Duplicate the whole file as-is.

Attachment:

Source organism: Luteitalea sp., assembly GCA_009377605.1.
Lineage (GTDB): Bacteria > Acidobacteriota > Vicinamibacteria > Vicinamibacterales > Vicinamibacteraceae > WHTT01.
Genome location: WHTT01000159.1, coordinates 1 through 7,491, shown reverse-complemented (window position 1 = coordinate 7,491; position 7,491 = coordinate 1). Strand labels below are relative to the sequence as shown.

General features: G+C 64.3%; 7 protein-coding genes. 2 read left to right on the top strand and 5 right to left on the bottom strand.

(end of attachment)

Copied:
Source organism: Luteitalea sp., assembly GCA_009377605.1.
Lineage (GTDB): Bacteria > Acidobacteriota > Vicinamibacteria > Vicinamibacterales > Vicinamibacteraceae > WHTT01.
Genome location: WHTT01000159.1, coordinates 1 through 7,491, shown reverse-complemented (window position 1 = coordinate 7,491; position 7,491 = coordinate 1). Strand labels below are relative to the sequence as shown.

General features: G+C 64.3%; 7 protein-coding genes. 2 read left to right on the top strand and 5 right to left on the bottom strand.